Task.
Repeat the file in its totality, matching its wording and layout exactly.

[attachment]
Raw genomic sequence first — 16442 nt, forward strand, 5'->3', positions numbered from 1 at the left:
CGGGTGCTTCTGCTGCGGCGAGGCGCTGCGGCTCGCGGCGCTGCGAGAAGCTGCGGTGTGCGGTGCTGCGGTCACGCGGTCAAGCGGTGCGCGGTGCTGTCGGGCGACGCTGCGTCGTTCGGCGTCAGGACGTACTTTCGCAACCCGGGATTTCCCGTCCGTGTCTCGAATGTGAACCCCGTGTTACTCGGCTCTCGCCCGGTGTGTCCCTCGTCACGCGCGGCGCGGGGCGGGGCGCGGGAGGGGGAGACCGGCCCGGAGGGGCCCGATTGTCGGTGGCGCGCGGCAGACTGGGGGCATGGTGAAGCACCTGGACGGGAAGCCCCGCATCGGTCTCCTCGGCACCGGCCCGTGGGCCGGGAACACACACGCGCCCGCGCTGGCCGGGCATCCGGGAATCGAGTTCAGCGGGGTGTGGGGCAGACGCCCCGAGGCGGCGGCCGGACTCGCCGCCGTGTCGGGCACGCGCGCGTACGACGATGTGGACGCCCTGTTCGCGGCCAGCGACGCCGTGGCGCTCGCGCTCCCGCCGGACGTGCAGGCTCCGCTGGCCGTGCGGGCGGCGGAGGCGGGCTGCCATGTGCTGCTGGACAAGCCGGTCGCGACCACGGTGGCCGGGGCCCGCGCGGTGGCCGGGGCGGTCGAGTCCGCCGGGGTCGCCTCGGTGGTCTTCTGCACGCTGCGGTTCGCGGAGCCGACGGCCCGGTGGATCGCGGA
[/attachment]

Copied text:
Raw genomic sequence first — 16442 nt, forward strand, 5'->3', positions numbered from 1 at the left:
CGGGTGCTTCTGCTGCGGCGAGGCGCTGCGGCTCGCGGCGCTGCGAGAAGCTGCGGTGTGCGGTGCTGCGGTCACGCGGTCAAGCGGTGCGCGGTGCTGTCGGGCGACGCTGCGTCGTTCGGCGTCAGGACGTACTTTCGCAACCCGGGATTTCCCGTCCGTGTCTCGAATGTGAACCCCGTGTTACTCGGCTCTCGCCCGGTGTGTCCCTCGTCACGCGCGGCGCGGGGCGGGGCGCGGGAGGGGGAGACCGGCCCGGAGGGGCCCGATTGTCGGTGGCGCGCGGCAGACTGGGGGCATGGTGAAGCACCTGGACGGGAAGCCCCGCATCGGTCTCCTCGGCACCGGCCCGTGGGCCGGGAACACACACGCGCCCGCGCTGGCCGGGCATCCGGGAATCGAGTTCAGCGGGGTGTGGGGCAGACGCCCCGAGGCGGCGGCCGGACTCGCCGCCGTGTCGGGCACGCGCGCGTACGACGATGTGGACGCCCTGTTCGCGGCCAGCGACGCCGTGGCGCTCGCGCTCCCGCCGGACGTGCAGGCTCCGCTGGCCGTGCGGGCGGCGGAGGCGGGCTGCCATGTGCTGCTGGACAAGCCGGTCGCGACCACGGTGGCCGGGGCCCGCGCGGTGGCCGGGGCGGTCGAGTCCGCCGGGGTCGCCTCGGTGGTCTTCTGCACGCTGCGGTTCGCGGAGCCGACGGCCCGGTGGATCGCGGA